SANTA CRUZ DE TENERIFE, Feb. 1 (EUROPE PRESS) –
The promoters of the REF Manifesto have asked the State Government to adapt the fiscal measures of the Canary Islands Economic and Fiscal Regime to “avoid legal insecurity, the loss of companies and, therefore, the loss of jobs” in the Canary Islands.
This was stated at a press conference by Orlando Luján Mascareño, delegate of the Study Office of the Spanish Association of Tax Advisors (AEDAF); Salvador Miranda Calderín, director of the REF Chair, and Samuel Cruz Palenzuela, dean of the Official College of Mercantile and Business Graduates of Santa Cruz de Tenerife
Orlando Luján explained that since April 2020 they have been waiting for important issues related to the REF to be clarified and resolved, including the relaxation of the deadlines for the materialization of the Canary Islands Investment Reserve (RIC), which, if not produced, “It would mean the return of significant amounts to the Administration, by the self-employed and companies, which would not be invested in the Archipelago.”
As he said, “after the loss of more than 6,000 million euros in GDP in the Archipelago, the Canary Islands cannot afford the loss of investments that sustain the business fabric and employment.”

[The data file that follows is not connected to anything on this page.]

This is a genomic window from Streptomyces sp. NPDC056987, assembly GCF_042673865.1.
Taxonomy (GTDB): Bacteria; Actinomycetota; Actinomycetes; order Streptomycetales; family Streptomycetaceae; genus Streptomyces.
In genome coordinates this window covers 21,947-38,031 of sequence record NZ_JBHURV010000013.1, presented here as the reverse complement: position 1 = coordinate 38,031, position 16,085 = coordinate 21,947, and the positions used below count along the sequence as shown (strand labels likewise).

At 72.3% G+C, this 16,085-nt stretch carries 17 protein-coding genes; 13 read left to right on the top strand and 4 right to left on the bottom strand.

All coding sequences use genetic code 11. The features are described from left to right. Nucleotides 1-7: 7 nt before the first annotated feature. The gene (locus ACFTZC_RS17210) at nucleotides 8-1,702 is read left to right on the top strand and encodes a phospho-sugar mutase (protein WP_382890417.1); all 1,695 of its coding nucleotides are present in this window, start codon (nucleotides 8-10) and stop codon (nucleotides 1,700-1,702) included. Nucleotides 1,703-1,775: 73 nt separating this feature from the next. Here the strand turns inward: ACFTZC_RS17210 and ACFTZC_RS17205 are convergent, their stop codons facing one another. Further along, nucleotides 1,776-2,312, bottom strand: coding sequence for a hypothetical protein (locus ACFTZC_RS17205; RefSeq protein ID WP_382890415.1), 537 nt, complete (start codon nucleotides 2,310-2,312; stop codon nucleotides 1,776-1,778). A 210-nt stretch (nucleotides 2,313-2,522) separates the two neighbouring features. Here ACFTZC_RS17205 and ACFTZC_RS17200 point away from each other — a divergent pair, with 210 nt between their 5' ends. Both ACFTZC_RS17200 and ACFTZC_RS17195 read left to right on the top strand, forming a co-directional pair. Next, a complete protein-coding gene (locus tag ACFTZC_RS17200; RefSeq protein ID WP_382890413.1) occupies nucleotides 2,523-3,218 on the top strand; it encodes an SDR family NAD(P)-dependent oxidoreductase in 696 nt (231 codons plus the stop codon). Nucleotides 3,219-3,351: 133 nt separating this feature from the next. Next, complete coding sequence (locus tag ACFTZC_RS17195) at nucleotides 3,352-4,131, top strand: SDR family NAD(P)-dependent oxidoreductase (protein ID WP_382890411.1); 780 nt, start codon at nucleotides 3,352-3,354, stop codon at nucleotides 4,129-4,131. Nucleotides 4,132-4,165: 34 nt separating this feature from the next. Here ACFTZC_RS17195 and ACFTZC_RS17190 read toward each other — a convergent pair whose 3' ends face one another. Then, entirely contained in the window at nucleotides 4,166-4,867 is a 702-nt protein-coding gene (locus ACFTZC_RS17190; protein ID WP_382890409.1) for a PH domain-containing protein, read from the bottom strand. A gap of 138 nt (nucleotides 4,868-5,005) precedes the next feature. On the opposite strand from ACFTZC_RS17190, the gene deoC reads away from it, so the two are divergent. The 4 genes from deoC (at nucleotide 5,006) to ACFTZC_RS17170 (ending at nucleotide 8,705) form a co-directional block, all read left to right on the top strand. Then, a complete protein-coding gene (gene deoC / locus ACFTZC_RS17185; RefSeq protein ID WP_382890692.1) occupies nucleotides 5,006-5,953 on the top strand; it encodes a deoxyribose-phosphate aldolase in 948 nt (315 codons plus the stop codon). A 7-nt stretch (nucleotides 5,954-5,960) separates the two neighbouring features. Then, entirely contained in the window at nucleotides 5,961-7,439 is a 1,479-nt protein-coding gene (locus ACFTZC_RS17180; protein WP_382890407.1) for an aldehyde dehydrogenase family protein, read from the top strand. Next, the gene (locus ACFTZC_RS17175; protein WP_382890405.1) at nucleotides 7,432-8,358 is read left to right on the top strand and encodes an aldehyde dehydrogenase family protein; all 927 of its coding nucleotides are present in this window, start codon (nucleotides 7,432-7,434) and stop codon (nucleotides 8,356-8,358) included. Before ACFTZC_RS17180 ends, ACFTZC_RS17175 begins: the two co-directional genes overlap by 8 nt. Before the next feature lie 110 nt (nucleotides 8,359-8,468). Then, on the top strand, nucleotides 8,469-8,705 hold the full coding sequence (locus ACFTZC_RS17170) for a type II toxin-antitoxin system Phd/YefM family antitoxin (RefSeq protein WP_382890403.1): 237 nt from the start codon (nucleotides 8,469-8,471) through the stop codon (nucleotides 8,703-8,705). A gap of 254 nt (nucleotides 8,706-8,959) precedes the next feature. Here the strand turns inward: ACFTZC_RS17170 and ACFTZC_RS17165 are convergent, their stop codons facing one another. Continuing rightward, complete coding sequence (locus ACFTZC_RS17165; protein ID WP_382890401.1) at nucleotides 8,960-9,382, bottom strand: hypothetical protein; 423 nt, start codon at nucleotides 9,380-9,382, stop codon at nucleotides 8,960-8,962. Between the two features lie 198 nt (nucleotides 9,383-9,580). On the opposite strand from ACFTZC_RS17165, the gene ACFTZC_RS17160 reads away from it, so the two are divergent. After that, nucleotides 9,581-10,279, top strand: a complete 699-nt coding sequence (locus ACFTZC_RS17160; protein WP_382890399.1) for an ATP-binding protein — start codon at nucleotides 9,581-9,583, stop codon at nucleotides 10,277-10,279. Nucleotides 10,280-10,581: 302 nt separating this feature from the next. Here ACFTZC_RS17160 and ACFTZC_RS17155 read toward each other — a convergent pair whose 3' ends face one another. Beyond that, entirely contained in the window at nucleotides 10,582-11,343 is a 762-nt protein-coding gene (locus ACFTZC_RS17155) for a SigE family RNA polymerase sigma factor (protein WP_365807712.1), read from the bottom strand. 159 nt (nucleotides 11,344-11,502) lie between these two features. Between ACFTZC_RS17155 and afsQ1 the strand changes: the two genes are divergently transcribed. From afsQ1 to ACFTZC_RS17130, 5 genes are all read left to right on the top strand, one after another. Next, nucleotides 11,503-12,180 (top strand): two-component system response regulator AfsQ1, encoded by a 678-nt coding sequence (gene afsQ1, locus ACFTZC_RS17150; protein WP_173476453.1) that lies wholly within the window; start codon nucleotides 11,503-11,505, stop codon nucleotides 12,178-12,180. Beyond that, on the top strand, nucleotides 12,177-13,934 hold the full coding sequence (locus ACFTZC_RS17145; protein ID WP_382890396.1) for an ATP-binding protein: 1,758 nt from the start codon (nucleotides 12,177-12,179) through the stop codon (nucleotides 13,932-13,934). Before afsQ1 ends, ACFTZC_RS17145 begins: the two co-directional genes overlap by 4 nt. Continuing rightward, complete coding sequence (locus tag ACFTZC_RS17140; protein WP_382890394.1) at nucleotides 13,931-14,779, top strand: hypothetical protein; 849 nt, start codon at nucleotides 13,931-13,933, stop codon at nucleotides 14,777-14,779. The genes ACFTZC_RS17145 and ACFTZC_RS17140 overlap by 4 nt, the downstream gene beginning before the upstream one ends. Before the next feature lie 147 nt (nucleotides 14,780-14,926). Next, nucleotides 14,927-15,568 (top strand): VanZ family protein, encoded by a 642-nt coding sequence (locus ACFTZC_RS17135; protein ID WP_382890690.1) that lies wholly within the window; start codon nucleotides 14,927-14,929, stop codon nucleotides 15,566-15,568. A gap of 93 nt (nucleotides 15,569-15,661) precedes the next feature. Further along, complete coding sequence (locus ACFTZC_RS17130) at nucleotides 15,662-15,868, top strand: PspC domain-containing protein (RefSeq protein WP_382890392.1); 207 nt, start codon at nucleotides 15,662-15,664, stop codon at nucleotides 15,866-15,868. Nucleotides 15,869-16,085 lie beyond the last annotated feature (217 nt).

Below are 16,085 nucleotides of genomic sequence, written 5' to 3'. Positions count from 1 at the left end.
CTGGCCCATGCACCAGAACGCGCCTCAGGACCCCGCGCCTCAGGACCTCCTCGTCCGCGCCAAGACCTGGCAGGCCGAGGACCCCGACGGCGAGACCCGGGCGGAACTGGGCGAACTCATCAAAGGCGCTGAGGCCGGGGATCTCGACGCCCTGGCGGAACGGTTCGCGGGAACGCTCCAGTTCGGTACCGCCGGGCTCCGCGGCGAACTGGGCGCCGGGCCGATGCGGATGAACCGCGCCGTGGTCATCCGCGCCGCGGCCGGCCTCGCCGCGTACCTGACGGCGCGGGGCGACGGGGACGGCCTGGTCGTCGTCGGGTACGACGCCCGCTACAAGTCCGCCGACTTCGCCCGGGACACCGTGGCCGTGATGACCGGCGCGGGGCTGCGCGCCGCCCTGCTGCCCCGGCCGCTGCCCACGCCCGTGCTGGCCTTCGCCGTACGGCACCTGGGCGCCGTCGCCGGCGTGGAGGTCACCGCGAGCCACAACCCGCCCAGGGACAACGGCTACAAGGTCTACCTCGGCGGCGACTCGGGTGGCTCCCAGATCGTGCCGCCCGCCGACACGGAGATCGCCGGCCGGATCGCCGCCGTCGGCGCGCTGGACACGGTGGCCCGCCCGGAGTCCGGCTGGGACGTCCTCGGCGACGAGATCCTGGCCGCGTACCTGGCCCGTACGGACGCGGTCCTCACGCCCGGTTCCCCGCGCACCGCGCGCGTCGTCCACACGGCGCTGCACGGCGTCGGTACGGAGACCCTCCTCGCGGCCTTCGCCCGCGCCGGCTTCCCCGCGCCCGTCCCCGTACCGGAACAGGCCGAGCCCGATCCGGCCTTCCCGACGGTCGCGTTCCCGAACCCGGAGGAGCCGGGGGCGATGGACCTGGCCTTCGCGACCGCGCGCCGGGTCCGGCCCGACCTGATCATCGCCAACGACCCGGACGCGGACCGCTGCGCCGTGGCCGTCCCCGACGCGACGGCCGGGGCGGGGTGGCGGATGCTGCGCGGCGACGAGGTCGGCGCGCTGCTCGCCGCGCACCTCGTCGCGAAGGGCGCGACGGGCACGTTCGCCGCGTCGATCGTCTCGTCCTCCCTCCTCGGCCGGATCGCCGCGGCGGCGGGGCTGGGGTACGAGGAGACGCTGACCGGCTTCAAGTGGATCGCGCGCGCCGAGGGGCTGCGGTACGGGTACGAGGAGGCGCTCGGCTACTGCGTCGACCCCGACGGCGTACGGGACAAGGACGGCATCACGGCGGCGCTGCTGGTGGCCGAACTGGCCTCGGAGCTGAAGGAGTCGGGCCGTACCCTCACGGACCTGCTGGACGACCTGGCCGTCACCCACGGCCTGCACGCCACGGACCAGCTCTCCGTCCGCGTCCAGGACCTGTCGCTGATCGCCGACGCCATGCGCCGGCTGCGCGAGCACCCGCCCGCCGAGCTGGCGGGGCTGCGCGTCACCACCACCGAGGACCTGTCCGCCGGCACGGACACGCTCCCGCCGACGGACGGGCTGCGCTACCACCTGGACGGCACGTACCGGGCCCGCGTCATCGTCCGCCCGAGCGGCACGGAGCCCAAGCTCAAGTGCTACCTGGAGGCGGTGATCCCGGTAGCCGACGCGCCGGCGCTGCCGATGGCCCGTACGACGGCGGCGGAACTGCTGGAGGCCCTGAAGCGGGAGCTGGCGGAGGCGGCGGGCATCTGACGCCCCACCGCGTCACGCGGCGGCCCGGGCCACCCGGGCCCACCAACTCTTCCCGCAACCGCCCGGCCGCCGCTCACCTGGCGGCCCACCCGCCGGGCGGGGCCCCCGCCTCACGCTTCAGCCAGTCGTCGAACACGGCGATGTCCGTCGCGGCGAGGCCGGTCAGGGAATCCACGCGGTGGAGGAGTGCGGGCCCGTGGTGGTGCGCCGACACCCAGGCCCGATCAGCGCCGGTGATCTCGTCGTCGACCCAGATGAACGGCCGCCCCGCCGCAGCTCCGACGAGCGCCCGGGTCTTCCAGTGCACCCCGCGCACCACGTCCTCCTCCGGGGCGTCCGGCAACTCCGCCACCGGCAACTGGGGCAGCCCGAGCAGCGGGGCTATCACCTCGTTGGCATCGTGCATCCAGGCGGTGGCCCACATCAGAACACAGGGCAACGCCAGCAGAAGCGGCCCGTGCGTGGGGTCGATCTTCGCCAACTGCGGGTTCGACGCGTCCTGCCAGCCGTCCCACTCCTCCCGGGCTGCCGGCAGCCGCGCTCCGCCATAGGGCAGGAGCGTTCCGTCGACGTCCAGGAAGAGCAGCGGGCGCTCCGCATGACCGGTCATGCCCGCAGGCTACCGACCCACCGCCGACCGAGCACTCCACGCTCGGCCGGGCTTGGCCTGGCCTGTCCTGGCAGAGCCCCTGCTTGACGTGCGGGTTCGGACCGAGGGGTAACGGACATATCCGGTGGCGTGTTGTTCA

For this reason, they request that the legislator establish “categorically” that companies that have stopped their activity due to unexpected causes are not affected by tax incentives, said Salvador Miranda, for whom the new interpretation of the Ministry of Finance also affects the Canarian economy. Treasury that leaves out the companies that carry out triangular trade operations in the Canary Islands Special Zone (ZEC), “which leads to the loss of international companies, of jobs and discourages other companies from coming to the Canary Islands.”
The promoters of the REF Manifesto recognize that some changes have been made since 2020, such as deductions for the audiovisual sector, but “many of the issues that concern the economic fabric of the Islands have not gone to the bottom, not only have they not appropriate fiscal measures to the current economic reality of the Canary Islands, but many aspects of the regulations are not clear enough and generate a lot of uncertainty”, they say.
In this sense, Luján explained that there are many companies that could invest using mechanisms such as the RIC, if the regulatory framework were clarified and adapted, providing it with legal certainty, and others could stop doing so if they fear ending up arguing in court. And, adds Luján, “although the judges may finally agree with the businessman, it may take more than ten years for it.”
The representatives of the dozens of institutions and entities that have signed the REF Manifesto will try to meet both with the President of the Government of the Canary Islands, Ángel Víctor Torres, and with the Ministry’s new Treasury Secretary, Héctor Izquierdo. “If we do not have legal certainty, we endanger our companies, employment and the economy of the Canary Islands,” they say.
The press conference was also attended by the territorial delegate of the AEDAF, Jaime Cabrera; the president of the Association of Tax Advisors of the Canary Islands (AAFC), Juan Luis Alayón García; and the Dean of the Official College of Economists of Las Palmas, Alcibiades Trancho Lemes and Jose Luís Casajuana, Dean of the College of Economists of Tenerife.